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TONY COX, host:

Here's a News & Notes listener favorite.

Sensitive and precise, iconic and gregarious, competitive, upfront and in your face. It sounds like I'm talking about an eccentric athlete, right? Well, in a way, it describes the great trumpet of Freddie Hubbard. Now, when I spoke with Hubbard late last year, he was 70 at the time and promoting his final CD, "On the Real Side." You're hearing a track from it now. Well, Hubbard seemed very unsettled by his inability to perform as he once did. So here's that conversation.

(Soundbite of interview)

(Soundbite of trumpet playing)

Mr. FREDDIE HUBBARD (Jazz Musician): A lot of it, I don't have the chops because I use to play the head, I used to play the solos, and all the shouts and all of that. But so the - one of the guys, David Weiss(ph), he plays trumpet. He says, I'll arrange this stuff. Give me a song, and I'll arrange it so you don't have play all the way through.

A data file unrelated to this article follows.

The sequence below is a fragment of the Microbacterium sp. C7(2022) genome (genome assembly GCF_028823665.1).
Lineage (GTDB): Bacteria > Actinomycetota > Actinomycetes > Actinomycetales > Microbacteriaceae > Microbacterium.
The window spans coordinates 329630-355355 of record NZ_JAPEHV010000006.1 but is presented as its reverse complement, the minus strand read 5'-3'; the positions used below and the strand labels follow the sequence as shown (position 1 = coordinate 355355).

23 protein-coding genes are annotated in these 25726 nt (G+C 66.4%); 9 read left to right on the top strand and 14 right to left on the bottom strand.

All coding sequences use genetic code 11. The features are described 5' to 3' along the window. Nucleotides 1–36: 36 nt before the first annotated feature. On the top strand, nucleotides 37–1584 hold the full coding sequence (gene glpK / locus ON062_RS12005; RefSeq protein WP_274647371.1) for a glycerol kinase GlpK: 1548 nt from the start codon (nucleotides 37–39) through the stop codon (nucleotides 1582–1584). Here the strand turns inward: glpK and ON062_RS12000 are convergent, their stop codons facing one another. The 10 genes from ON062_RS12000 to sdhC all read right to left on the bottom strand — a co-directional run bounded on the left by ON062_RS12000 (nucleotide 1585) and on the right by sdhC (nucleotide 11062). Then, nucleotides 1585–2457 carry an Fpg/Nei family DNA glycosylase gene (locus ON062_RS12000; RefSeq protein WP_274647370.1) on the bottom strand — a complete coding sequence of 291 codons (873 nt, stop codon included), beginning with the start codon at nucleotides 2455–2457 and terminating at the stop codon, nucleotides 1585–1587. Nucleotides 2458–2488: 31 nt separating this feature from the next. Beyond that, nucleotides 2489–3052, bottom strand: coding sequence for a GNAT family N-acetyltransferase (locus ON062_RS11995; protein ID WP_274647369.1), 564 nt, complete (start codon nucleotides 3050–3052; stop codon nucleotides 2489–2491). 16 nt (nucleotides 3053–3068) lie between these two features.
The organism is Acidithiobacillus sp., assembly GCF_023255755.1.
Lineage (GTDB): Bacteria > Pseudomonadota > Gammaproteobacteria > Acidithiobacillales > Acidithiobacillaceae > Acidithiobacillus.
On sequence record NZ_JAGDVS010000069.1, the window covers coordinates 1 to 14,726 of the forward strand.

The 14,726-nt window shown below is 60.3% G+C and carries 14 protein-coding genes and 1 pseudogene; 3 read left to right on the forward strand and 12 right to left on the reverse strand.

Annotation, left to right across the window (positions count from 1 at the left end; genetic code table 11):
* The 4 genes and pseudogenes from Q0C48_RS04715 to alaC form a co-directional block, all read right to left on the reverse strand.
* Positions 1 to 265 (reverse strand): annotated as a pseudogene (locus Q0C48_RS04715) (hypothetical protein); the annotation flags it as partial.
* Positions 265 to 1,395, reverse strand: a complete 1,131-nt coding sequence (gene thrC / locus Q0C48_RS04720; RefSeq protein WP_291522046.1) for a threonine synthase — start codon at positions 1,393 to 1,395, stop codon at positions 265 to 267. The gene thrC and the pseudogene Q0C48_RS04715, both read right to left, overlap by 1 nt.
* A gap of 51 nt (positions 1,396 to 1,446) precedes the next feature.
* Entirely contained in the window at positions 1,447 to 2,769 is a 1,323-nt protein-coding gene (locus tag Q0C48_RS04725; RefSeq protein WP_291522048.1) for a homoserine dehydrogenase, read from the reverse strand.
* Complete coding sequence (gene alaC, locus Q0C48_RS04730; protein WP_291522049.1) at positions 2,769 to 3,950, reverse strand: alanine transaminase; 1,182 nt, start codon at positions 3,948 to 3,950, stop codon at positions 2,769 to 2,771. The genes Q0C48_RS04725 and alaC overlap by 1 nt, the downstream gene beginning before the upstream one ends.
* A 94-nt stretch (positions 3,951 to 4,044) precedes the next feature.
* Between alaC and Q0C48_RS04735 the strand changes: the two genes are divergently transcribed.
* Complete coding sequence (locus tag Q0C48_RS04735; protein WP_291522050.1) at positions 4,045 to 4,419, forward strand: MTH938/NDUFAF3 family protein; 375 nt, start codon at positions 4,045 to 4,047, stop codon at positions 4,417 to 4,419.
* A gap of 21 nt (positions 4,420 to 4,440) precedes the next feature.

COX: How big a deal is this for you, Freddie Hubbard? Is this sort of a moment of, you know, am I able to do and be what I once was or am I having to accept that time has put me in a different place? Are you sort of at that?

Mr. HUBBARD: So much that because you have to realize at one time or another in your career when you get a little older, you can't do the things that you did before. Now, it's been very hard for me to accept that. I never - I felt like - I always felt like I could blow it and nothing would never happen until this happened. So now, it's - no matter how hard I practice, it just seem like I can't do the plays I did. But people tell me, they say, man, you don't have to prove nothing. All you have to do is play good enough to get your point across because you're not going to play like - I'm not going to play like I did when you played those earlier records. And I'm just - it's hard for me to accept that, you know, all I want is young (unintelligible) getting off on me, you know.

(Soundbite of trumpet playing)

COX: Let's go back to 1964. This is "Breaking Point."